The American Lawyer reports that "freelance photographer Mannie Garcia, represented by Boies, Schiller & Flexner partner George Carpinello, filed a memorandum of law in federal district court in Manhattan seeking to intervene in the dispute that so far has pitted The Associated Press against artist Shepard Fairey." Garcia claims that he (not the AP) owns the copyright in the photo.
As Marquette's Bruce Boyden noted back in February, "it all comes down to whether [Garcia] was an [AP] 'employee' at the time he took the photo." In his filing, Garcia says he is "an independent, freelance" photographer and worked for the AP "for approximately five weeks." He "worked from his apartment and his car and used his own equipment," and he "selected what photographs to take." He was "not eligible to join the union" and "received no health, vacation, unemployment or other benefits." He was "free to -- and did -- work for other individuals and corporations while working with the AP."
In a statement, the AP says it is "evaluating Mannie Garcia's position, but remains confident in AP's ownership of the copyright because Mr. Garcia was an employee of AP when he took the photo."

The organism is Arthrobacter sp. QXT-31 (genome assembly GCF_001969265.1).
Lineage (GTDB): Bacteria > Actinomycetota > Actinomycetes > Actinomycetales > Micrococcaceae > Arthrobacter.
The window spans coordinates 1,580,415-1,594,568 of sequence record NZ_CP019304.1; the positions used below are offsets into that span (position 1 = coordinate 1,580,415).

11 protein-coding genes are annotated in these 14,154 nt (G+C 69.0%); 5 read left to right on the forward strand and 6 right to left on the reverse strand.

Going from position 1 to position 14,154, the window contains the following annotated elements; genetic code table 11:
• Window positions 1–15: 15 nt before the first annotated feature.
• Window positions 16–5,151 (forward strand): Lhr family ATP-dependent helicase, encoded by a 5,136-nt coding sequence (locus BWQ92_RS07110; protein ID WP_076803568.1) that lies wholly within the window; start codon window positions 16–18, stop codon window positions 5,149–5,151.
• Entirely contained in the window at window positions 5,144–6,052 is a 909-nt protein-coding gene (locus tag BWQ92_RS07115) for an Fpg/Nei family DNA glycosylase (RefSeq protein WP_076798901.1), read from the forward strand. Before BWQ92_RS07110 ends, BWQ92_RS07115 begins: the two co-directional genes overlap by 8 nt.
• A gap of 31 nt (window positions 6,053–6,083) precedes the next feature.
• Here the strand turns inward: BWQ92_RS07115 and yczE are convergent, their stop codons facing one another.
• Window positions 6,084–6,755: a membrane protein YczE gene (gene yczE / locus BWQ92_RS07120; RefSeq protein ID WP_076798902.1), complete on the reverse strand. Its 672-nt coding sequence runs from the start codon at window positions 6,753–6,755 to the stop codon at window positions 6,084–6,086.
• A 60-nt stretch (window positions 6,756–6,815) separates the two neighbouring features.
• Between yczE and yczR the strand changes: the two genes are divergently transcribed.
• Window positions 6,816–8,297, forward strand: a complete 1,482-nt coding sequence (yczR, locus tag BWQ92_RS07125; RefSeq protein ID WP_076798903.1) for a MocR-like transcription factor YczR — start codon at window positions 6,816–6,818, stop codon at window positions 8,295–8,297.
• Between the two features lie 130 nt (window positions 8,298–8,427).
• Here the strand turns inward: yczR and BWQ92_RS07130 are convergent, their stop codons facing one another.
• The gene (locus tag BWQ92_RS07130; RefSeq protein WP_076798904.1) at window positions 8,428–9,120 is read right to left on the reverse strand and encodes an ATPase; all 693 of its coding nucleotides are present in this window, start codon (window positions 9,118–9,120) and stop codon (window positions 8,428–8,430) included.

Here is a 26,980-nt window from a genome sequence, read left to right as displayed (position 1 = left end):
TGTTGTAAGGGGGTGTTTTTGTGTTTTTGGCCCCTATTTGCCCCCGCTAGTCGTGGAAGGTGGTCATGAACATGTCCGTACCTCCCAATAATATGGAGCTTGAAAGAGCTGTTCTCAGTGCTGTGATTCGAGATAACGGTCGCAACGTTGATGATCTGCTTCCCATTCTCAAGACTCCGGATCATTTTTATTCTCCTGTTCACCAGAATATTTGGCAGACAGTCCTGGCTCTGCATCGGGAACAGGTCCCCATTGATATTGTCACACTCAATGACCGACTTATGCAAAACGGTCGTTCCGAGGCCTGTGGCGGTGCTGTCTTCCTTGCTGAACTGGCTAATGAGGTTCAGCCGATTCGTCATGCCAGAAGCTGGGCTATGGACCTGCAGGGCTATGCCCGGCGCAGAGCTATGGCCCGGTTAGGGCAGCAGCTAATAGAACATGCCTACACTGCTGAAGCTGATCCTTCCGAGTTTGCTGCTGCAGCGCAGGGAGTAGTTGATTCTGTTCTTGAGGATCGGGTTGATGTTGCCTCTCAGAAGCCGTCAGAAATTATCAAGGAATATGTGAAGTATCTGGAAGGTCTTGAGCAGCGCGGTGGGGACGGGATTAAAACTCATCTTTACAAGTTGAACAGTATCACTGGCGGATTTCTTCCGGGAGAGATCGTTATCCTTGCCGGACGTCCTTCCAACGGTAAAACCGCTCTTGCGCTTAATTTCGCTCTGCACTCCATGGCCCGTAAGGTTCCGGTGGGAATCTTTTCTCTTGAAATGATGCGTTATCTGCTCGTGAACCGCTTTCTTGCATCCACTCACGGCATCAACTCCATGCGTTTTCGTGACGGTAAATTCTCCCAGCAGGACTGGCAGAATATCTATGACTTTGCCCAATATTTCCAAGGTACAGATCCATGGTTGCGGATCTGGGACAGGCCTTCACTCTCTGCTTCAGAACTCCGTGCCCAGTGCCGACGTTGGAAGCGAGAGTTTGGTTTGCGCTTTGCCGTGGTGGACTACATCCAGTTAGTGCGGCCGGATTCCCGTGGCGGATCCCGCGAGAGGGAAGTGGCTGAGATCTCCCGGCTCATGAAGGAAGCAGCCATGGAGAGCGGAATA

Back in February, Boyden commented: "How in the world could this happen? How could an organization like AP not ensure that they have the copyright over the material that they publish? ... [I]f it did happen, it strikes me as a bizarre lapse on AP’s part."
He has a new post this afternoon, which says, first, that "Garcia’s motion will very likely be granted. He claims ownership of the photo, and this litigation will, among other things, determine AP’s ownership rights in the photo and whether Fairey infringed it. Not only is he a mandatory intervenor under Fed.R.Civ.P. 24(a), but he’s likely a necessary party under Rule 19(a)(1)(B)(i)." He also says that "it seems that Garcia has a pretty good case that he was not an AP employee at the time he took the photo" and, therefore, "[u]nless AP can produce some sort of writing, I think they may be in trouble."